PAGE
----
Police in London have recruited criminals and have lost ID cards, according to a report.
An independent investigation released Tuesday examining the London Metropolitan Police identified internal corruption risks and connections to criminals within the agency.
In its study, the police inspectorate, an independent oversight organization, offered a terrible and chaotic picture of London's police force.
It was discovered that more than 100 past offenders of offenses such as handling stolen goods, drink-driving, drug possession, assault, and theft had been hired by Britain's largest police department. In the last two years, a number of people have been hired.
It was discovered that the "Met" had lost track of almost 2,000 ID cards since their owners departed the police. Given the specifics of the March 2021 rape and murder of Sarah Everard, who was abducted after a London police officer used his badge to gain her trust, this failure is particularly appalling.
Officers who have not been vetted
The audit concluded that the Metropolitan Police Service had no idea if thousands of officers were fit for their jobs, or whether those in sensitive positions like child protection, major crime investigation, and informant handling had been thoroughly screened.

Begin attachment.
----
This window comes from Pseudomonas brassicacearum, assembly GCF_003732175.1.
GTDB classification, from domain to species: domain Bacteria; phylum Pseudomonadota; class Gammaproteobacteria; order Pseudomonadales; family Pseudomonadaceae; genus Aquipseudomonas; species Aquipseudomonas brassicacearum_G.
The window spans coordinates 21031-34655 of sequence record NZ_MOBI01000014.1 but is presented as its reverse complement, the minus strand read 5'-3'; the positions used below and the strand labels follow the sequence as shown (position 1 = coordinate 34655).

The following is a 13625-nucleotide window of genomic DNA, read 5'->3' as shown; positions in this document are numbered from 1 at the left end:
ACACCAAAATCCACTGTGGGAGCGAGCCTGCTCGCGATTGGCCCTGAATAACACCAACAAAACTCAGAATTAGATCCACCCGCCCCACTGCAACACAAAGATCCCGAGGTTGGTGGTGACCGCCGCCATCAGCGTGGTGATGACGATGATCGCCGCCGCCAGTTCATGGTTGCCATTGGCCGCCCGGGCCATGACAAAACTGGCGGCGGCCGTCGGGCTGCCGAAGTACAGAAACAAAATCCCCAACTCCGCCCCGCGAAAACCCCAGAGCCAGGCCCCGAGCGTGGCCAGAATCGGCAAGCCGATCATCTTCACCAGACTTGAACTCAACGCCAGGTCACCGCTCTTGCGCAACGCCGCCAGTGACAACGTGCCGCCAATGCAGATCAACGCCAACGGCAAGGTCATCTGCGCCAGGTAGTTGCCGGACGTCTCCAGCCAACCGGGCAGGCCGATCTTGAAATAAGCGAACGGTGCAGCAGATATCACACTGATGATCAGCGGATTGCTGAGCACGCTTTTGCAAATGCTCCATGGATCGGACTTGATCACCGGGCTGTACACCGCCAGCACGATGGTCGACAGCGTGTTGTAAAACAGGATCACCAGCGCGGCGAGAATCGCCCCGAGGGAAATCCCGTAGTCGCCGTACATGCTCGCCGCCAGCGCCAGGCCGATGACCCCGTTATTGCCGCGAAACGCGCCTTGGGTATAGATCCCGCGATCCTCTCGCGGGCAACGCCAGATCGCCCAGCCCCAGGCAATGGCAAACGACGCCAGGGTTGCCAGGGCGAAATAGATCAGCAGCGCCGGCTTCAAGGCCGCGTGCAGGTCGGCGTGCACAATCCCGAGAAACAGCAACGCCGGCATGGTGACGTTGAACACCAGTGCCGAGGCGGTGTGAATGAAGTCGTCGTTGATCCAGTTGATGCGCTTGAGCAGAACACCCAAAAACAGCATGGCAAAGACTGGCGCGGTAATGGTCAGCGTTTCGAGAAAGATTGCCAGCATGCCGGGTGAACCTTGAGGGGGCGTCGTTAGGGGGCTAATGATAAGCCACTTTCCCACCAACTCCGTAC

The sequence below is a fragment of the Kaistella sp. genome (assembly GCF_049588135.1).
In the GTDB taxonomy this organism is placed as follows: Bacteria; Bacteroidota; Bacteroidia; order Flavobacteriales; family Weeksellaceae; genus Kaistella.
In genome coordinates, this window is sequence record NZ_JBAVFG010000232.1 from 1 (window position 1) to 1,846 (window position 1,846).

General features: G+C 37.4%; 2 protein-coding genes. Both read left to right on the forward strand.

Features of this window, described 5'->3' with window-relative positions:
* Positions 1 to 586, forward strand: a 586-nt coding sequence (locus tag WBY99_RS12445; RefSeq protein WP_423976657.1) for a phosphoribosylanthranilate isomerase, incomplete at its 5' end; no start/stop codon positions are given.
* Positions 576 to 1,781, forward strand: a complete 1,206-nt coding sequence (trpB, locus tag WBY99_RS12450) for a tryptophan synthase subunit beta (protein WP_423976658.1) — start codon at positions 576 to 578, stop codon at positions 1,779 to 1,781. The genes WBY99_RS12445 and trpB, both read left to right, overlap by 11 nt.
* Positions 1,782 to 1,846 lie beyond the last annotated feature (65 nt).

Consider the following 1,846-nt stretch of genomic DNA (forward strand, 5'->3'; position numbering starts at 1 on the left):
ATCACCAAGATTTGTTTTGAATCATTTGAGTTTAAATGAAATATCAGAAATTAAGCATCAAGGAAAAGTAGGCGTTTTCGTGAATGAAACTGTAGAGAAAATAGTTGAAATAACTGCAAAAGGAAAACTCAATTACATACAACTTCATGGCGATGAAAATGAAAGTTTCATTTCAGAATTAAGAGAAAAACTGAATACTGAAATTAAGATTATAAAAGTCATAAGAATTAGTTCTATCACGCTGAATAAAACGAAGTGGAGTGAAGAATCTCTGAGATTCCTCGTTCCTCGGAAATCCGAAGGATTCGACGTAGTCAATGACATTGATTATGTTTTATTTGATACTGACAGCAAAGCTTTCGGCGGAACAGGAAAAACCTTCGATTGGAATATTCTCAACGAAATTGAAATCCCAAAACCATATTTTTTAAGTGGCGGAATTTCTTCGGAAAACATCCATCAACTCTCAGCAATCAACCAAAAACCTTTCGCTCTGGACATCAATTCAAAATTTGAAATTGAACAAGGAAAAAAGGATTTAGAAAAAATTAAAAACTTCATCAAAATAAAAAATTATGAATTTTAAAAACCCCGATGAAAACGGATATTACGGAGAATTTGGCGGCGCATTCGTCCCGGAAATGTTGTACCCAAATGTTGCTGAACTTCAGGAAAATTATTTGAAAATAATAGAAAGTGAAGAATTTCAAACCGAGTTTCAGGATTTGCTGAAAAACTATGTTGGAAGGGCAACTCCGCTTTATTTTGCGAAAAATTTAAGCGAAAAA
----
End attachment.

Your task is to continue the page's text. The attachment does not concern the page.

It also revealed examples of missing evidence, such as drugs, jewelry, and money, as well as incorrectly stowed firearms and "dangerous" property handling techniques.
There is no institutionalized corruption.
Although the investigation found no evidence of institutional corruption inside the force, it expressed worry about the inadequate practices.
The inspectorate's chairman, Matt Parr, said, "The Met's apparent tolerance of these flaws shows a degree of apathy to the risk of corruption."
After an investigation discovered that police had tampered with the investigation into the 1987 killing of private investigator Daniel Morgan, the investigation was launched last year. Despite multiple investigations, no one has been found guilty of his murder.
According to the most recent report, current standards remained bad decades after the scandal.
Met admits to inadequacies.
In response, the London Police Service stated it was "very troubled" by the findings and that it was evaluating its procedures. It apologized to Daniel Morgan's family in a statement and acknowledged that it needed to improve.
"I take anti-corruption work very seriously," stated Deputy Commissioner Sir Steve House. It is well-funded, and our efforts in this area have been lauded. This will go on indefinitely."
"However, we will examine the structures and processes in response to the Police Inspectorate's request to ensure that they are as effective as possible."
Priti Patel, the Home Secretary, called on London's mayor and the new police commissioner to "correct these inadequacies."
Last month, Met chief Cressida Dick resigned after London's mayor lost faith in her abilities to clean up the force.